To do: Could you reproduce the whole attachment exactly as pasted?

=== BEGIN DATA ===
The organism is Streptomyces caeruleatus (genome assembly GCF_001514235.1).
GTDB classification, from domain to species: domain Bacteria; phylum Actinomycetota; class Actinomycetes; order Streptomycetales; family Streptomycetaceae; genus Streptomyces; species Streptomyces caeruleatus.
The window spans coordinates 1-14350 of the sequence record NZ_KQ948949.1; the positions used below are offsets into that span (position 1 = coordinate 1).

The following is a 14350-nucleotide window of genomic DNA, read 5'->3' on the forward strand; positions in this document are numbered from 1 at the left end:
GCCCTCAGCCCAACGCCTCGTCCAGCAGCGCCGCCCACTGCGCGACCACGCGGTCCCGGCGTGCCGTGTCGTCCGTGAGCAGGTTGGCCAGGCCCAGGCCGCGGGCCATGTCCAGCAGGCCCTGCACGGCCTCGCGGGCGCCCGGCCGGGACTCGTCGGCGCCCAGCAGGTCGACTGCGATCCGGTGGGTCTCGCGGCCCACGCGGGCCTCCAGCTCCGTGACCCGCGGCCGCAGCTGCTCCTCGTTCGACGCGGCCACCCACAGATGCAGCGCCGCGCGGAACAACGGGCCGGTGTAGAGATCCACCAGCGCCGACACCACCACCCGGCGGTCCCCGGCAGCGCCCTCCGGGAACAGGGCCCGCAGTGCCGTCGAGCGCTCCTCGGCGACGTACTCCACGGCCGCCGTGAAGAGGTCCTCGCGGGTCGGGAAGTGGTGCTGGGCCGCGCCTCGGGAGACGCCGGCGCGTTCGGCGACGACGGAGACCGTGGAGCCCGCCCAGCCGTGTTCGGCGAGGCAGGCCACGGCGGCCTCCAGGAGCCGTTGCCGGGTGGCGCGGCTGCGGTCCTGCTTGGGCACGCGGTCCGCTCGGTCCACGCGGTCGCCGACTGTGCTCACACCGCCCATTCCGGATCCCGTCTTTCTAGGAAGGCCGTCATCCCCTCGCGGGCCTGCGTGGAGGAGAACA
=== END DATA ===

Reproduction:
The organism is Streptomyces caeruleatus (genome assembly GCF_001514235.1).
GTDB classification, from domain to species: domain Bacteria; phylum Actinomycetota; class Actinomycetes; order Streptomycetales; family Streptomycetaceae; genus Streptomyces; species Streptomyces caeruleatus.
The window spans coordinates 1-14350 of the sequence record NZ_KQ948949.1; the positions used below are offsets into that span (position 1 = coordinate 1).

The following is a 14350-nucleotide window of genomic DNA, read 5'->3' on the forward strand; positions in this document are numbered from 1 at the left end:
GCCCTCAGCCCAACGCCTCGTCCAGCAGCGCCGCCCACTGCGCGACCACGCGGTCCCGGCGTGCCGTGTCGTCCGTGAGCAGGTTGGCCAGGCCCAGGCCGCGGGCCATGTCCAGCAGGCCCTGCACGGCCTCGCGGGCGCCCGGCCGGGACTCGTCGGCGCCCAGCAGGTCGACTGCGATCCGGTGGGTCTCGCGGCCCACGCGGGCCTCCAGCTCCGTGACCCGCGGCCGCAGCTGCTCCTCGTTCGACGCGGCCACCCACAGATGCAGCGCCGCGCGGAACAACGGGCCGGTGTAGAGATCCACCAGCGCCGACACCACCACCCGGCGGTCCCCGGCAGCGCCCTCCGGGAACAGGGCCCGCAGTGCCGTCGAGCGCTCCTCGGCGACGTACTCCACGGCCGCCGTGAAGAGGTCCTCGCGGGTCGGGAAGTGGTGCTGGGCCGCGCCTCGGGAGACGCCGGCGCGTTCGGCGACGACGGAGACCGTGGAGCCCGCCCAGCCGTGTTCGGCGAGGCAGGCCACGGCGGCCTCCAGGAGCCGTTGCCGGGTGGCGCGGCTGCGGTCCTGCTTGGGCACGCGGTCCGCTCGGTCCACGCGGTCGCCGACTGTGCTCACACCGCCCATTCCGGATCCCGTCTTTCTAGGAAGGCCGTCATCCCCTCGCGGGCCTGCGTGGAGGAGAACA